In a summertime poll, nearly 65% of Hamilton County residents wanted a tax increase to fund education.
Yet in June, five county commission members — Randy Fairbanks, of District 1; Greg Martin, of District 3; Sabrina Smedley, of District 7; Tim Boyd, of District 8; and Chester Bankston, of District 9 — voted no.
More recently, a proposed referendum would allow county voters — you, me — to vote ourselves on an annual vehicle tax for education. It was pure democracy; our vote would directly shape policy. I cannot think of one moral reason against a referendum.
Yet the same five commissioners said no.
My God, this is beyond tiring. Such politics is so damaging, ossified and dysfunctionally dull. The school board — and 65% of us — beg: we need more money. The commission answers: we don't trust you with more money.
Yawn. Here we go again.
Something must change.
Here are two ideas.
First, give the Hamilton County school board funding power.
Allow the school board to raise its own funds by levying property taxes.
Currently, the school board only crafts its budget; it must come, hat in hand, to the commission for funding, creating a paternalistic, controlling model that sends the literal and figurative message: schools can't do it on their own.
"School boards should not have to educate and justify their needs to another group who are neither schooled in education issues nor held accountable for the school systems' success or failure," declares the North Carolina Schools Board Association, or NCSBA.
Most places in the U.S. give school boards such power.
We're the oddball here.
"Of the approximately 15,000 local boards of education nationwide, over 90% are fiscally independent," reported the NCSBA in a 2015 brief. "This is because school boards in most states are considered independent units of government."
If it's the norm across the country, why can't we do it here?
"Imagine your county property tax bill divided into two components: county services and education," writes David Moon in a 2018 Knoxville News Sentinel column.
Our state is one of only three in the U.S. whose school boards are legally forbidden from taxing, Moon reports.
Yet he sees a way.
"There is a state provision in Tennessee that allows a school board to force a referendum on a property tax increase to fund schools if two-thirds of the school board members vote for the tax increase," he said.
This can happen here.
Resurrect the city school system.
Because the city-county merger — formed in 1997 — is not working.
Most of our failing schools are city, or urban, schools. We are still segregated. A dollar spent at one school can be resented by another.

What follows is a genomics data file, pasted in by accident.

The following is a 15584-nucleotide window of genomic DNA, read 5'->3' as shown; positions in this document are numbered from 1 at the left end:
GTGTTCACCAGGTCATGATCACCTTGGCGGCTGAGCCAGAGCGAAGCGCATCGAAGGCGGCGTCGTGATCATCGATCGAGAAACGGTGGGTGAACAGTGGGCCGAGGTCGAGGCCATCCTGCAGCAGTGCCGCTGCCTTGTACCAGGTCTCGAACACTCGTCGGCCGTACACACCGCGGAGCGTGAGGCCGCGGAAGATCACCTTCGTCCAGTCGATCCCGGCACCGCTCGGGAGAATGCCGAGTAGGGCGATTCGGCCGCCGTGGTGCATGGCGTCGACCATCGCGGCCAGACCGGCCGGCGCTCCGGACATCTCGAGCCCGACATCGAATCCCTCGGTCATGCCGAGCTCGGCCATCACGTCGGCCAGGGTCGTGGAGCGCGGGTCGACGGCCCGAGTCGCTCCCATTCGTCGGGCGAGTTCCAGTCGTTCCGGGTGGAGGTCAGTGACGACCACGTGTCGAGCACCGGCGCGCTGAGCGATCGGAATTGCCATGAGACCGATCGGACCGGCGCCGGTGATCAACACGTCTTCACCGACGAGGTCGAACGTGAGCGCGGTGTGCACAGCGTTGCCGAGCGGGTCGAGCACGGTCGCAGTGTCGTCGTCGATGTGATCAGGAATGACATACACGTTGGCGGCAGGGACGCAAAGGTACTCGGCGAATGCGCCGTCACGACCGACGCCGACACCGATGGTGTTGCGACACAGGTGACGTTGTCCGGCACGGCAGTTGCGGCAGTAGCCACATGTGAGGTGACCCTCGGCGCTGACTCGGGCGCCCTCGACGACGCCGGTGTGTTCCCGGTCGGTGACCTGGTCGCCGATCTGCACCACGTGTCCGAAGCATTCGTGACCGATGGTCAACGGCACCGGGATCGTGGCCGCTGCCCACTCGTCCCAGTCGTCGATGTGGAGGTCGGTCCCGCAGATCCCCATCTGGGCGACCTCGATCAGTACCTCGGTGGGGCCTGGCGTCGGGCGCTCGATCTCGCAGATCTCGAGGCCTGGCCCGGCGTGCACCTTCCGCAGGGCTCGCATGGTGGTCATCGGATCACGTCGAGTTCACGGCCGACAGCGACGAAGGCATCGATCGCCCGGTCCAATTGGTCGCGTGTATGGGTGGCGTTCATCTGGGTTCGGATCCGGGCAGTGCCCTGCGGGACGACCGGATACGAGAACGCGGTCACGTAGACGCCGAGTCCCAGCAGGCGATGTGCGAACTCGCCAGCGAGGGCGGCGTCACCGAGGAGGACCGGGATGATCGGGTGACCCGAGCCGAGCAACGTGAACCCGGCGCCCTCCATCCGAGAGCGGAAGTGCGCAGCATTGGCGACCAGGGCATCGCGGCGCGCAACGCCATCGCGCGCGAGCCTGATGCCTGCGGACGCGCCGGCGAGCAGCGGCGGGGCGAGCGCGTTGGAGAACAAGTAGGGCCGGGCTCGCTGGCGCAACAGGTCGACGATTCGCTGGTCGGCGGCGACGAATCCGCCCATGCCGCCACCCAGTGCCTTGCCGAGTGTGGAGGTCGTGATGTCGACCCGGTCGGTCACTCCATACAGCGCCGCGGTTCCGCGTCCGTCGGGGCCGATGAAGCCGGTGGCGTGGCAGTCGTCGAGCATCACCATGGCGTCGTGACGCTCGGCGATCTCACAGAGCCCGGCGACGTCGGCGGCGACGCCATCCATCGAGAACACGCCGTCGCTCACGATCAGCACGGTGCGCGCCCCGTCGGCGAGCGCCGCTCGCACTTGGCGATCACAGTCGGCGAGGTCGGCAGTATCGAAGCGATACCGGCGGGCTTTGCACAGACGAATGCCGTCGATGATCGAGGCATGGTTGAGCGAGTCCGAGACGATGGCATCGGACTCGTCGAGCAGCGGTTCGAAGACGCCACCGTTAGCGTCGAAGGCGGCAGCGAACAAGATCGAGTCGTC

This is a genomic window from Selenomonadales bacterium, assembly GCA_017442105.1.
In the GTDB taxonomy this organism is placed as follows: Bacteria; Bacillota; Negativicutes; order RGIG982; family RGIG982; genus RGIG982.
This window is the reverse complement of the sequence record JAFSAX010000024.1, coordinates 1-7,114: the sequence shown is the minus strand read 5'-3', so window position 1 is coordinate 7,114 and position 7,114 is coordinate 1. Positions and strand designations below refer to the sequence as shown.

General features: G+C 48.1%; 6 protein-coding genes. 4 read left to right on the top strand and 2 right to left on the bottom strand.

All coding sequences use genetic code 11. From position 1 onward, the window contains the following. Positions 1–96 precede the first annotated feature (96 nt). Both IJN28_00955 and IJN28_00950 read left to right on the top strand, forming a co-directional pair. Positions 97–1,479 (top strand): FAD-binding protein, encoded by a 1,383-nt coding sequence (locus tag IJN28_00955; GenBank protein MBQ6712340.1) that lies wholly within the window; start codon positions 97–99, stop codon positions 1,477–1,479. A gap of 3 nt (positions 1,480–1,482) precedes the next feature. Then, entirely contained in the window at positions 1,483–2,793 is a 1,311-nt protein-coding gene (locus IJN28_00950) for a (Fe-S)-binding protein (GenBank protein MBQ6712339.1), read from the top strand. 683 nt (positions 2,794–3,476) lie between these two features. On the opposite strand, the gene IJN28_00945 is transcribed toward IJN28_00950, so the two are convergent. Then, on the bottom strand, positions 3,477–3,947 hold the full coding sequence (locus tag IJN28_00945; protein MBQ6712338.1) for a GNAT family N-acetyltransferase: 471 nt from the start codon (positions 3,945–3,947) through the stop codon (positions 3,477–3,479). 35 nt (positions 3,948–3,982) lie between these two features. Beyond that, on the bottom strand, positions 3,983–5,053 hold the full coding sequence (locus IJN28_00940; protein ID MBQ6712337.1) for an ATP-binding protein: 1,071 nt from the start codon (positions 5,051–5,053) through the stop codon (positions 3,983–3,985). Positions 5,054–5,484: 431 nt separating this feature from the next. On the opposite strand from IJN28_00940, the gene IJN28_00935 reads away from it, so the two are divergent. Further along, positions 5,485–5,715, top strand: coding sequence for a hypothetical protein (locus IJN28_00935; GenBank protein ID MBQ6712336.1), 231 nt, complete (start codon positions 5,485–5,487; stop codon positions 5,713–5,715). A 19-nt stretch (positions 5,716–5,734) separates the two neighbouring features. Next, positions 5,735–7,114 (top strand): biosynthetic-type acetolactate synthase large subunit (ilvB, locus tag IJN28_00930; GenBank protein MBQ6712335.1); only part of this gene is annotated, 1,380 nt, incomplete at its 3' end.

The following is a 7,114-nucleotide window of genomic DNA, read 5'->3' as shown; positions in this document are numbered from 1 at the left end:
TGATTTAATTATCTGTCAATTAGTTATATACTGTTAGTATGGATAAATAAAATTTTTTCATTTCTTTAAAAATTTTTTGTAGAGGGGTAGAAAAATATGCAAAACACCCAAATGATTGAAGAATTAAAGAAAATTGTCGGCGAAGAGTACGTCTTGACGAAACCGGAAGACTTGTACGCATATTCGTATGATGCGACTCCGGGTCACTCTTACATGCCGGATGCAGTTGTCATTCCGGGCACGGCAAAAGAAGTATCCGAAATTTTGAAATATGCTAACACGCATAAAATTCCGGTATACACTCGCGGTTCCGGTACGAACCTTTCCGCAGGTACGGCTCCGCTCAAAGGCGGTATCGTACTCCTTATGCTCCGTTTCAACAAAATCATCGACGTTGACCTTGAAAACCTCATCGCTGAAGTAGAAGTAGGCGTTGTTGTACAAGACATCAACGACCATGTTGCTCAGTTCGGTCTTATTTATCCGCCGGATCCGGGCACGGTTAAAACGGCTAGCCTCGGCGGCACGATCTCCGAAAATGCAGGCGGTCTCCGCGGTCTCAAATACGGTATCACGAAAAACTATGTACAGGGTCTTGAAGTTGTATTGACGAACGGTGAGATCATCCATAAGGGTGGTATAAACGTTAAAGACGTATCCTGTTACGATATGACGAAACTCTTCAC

So let the county care for its own, and the city, too. Downtown is flush with money and, more importantly, ideas. Take all that energy around innovation and entrepreneurship and pour it into teachers, students and cutting-edge education.
"If we Chattanoogans want a high-performing school district, we must divorce ourselves from Hamilton County government," declared David Jones, a graduate of the old Chattanooga High, son of a public school principal, husband of a public school teacher and father of public school students.
Jones, who ran for the state Legislature in 2018, believes a city school system could, within 10 years, become a national leader in teacher pay and student performance. His plan, first announced in 2016, deserves attention. (Email him at firstname.lastname@example.org).
"We would need a world-class, non-educator CEO with world-class stature and world-class political skills to do the startup," he said.
Thankfully, such a man is in our midst.
"Bob Corker," he said.
Such an idea could allow Corker — the former Chattanooga mayor and U.S. senator whom Jones called "one of the most effective humans in the world" — to revitalize another type of riverfront. This time, he could lead an education renaissance.
"We have a once-in-a-lifetime opportunity to have a person with Corker's capabilities available to us here," he said.
This, too, can happen here.
* * *
On another note, it's important to announce the upcoming Remote Area Medical Clinic, or RAM.
On Nov. 16 and 17 at Camp Jordan in East Ridge, the absolutely free clinic will offer dental, eye and medical care, along with screenings, patient education and referrals, vaccines and addiction help.
No I.D. is required. Doors open at 6 a.m., yet numbers will be handed out at 3 a.m. Hundreds of people will travel hundreds of miles, which is both beautiful (so much care and attention given freely) and deeply sad (why do folks have to drive all through the night to get their teeth checked?).
For more information, visit ramusa.org or call 423-661-6700.
David Cook writes a Sunday column and can be reached at email@example.com.